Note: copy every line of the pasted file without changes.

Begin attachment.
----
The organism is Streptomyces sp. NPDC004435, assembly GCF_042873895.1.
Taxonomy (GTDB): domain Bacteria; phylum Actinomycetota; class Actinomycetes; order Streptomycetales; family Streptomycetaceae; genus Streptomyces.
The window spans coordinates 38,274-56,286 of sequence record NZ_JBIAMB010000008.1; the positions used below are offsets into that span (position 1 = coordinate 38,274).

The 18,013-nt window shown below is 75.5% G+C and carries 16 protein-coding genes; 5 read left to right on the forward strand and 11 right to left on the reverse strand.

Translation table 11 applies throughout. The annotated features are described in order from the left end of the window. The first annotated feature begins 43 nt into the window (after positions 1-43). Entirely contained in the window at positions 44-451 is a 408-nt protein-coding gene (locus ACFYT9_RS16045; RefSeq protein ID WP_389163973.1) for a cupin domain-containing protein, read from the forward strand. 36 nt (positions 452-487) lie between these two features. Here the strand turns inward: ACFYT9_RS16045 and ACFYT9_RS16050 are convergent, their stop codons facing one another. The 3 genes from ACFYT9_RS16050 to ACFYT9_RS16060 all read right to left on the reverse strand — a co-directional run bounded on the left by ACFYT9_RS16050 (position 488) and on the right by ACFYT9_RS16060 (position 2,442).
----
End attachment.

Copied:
The organism is Streptomyces sp. NPDC004435, assembly GCF_042873895.1.
Taxonomy (GTDB): domain Bacteria; phylum Actinomycetota; class Actinomycetes; order Streptomycetales; family Streptomycetaceae; genus Streptomyces.
The window spans coordinates 38,274-56,286 of sequence record NZ_JBIAMB010000008.1; the positions used below are offsets into that span (position 1 = coordinate 38,274).

The 18,013-nt window shown below is 75.5% G+C and carries 16 protein-coding genes; 5 read left to right on the forward strand and 11 right to left on the reverse strand.

Translation table 11 applies throughout. The annotated features are described in order from the left end of the window. The first annotated feature begins 43 nt into the window (after positions 1-43). Entirely contained in the window at positions 44-451 is a 408-nt protein-coding gene (locus ACFYT9_RS16045; RefSeq protein ID WP_389163973.1) for a cupin domain-containing protein, read from the forward strand. 36 nt (positions 452-487) lie between these two features. Here the strand turns inward: ACFYT9_RS16045 and ACFYT9_RS16050 are convergent, their stop codons facing one another. The 3 genes from ACFYT9_RS16050 to ACFYT9_RS16060 all read right to left on the reverse strand — a co-directional run bounded on the left by ACFYT9_RS16050 (position 488) and on the right by ACFYT9_RS16060 (position 2,442).